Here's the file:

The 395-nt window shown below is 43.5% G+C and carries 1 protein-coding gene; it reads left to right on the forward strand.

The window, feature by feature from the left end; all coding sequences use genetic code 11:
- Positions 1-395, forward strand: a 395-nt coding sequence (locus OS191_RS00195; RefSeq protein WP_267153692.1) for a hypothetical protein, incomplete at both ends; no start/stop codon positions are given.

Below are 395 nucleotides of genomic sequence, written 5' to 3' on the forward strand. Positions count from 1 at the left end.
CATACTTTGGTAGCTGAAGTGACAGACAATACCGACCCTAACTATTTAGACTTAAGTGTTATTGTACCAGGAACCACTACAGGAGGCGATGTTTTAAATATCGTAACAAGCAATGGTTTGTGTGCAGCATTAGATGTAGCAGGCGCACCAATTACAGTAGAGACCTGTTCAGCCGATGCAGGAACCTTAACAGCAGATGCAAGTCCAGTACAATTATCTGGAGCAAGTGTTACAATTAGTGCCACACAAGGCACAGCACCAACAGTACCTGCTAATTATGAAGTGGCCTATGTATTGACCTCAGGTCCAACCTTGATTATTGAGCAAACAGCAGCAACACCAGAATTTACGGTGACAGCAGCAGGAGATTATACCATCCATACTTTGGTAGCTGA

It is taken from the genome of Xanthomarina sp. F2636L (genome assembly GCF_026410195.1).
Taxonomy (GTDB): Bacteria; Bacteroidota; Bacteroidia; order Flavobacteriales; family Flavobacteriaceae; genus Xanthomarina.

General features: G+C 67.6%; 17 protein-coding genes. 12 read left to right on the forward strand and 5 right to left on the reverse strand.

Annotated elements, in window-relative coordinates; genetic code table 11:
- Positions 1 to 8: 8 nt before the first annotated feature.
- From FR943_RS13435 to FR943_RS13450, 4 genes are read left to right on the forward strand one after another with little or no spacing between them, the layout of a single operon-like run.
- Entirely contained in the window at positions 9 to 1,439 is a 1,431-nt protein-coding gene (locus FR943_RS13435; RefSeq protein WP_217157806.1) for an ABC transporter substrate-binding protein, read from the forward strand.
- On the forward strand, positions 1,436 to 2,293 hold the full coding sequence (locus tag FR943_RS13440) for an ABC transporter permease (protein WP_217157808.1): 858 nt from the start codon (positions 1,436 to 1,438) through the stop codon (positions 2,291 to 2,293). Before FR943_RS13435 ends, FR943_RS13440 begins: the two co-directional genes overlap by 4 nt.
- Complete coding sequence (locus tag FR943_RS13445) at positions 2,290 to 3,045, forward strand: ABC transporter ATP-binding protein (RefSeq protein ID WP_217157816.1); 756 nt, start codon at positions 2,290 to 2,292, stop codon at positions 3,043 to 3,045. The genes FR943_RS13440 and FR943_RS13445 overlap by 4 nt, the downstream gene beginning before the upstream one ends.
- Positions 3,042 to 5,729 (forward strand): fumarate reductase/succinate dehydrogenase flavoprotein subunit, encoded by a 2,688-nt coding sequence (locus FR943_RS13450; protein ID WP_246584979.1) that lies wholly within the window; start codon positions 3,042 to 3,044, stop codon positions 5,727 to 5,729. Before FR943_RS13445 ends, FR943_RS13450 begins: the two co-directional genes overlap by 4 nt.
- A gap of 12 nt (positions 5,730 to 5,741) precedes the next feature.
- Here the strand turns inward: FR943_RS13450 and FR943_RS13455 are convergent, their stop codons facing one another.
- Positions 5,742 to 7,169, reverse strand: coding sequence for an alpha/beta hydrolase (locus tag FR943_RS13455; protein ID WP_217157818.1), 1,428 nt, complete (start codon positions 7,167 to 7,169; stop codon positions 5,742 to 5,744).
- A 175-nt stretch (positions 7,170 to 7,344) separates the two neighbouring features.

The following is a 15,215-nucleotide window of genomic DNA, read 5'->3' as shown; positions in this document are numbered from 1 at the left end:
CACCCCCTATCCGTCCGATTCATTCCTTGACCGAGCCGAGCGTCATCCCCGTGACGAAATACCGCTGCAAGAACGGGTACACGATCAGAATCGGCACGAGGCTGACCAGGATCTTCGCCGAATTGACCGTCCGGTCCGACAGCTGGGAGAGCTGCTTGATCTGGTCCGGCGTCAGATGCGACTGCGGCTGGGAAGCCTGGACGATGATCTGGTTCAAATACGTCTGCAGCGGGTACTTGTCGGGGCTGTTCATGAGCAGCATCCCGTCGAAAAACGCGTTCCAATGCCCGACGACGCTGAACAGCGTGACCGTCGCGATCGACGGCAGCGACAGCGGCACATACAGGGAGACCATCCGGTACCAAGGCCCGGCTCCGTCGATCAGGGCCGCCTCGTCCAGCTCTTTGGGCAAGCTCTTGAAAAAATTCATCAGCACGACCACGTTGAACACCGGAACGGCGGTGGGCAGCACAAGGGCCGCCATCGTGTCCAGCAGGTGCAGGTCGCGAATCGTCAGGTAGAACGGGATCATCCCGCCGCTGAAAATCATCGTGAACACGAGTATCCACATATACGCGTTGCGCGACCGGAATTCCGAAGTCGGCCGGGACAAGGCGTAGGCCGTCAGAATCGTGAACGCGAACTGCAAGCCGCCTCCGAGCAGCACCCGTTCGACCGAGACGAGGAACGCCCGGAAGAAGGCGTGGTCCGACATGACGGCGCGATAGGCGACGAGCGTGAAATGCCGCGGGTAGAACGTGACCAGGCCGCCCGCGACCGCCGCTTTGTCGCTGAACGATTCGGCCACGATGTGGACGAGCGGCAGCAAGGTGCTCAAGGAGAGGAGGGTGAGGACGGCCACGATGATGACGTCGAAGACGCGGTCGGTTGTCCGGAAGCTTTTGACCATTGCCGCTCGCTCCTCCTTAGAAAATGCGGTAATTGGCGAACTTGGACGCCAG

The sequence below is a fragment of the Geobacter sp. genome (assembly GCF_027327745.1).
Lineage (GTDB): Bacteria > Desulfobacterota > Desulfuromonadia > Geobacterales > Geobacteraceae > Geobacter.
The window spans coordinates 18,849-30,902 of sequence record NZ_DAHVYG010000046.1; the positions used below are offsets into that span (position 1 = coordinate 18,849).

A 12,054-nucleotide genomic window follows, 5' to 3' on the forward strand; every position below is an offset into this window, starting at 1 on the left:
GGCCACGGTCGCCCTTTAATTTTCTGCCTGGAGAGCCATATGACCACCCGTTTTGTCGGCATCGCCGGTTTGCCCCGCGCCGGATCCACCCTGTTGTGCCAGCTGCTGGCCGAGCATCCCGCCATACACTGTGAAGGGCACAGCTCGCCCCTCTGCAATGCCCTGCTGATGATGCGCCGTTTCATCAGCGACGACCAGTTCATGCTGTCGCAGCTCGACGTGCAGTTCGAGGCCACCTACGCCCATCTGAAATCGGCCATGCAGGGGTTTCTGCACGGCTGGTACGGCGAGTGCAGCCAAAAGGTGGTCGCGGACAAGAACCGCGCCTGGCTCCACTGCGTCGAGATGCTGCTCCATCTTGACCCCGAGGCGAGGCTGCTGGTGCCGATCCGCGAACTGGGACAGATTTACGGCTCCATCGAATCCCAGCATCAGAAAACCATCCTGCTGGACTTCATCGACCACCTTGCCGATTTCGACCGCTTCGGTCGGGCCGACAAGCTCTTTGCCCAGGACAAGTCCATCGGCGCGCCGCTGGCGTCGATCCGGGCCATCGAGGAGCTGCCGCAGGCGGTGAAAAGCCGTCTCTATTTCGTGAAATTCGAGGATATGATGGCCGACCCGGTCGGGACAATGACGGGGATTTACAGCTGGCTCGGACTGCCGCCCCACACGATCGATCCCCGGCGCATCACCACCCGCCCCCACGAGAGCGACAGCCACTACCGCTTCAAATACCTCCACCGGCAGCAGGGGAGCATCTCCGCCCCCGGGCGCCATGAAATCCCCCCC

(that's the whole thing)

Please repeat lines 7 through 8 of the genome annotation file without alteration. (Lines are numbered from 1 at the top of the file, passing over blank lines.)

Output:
Taxonomy (GTDB): Bacteria; Bacteroidota; Bacteroidia; order Flavobacteriales; family Flavobacteriaceae; genus Xanthomarina.

General features: G+C 67.6%; 17 protein-coding genes. 12 read left to right on the forward strand and 5 right to left on the reverse strand.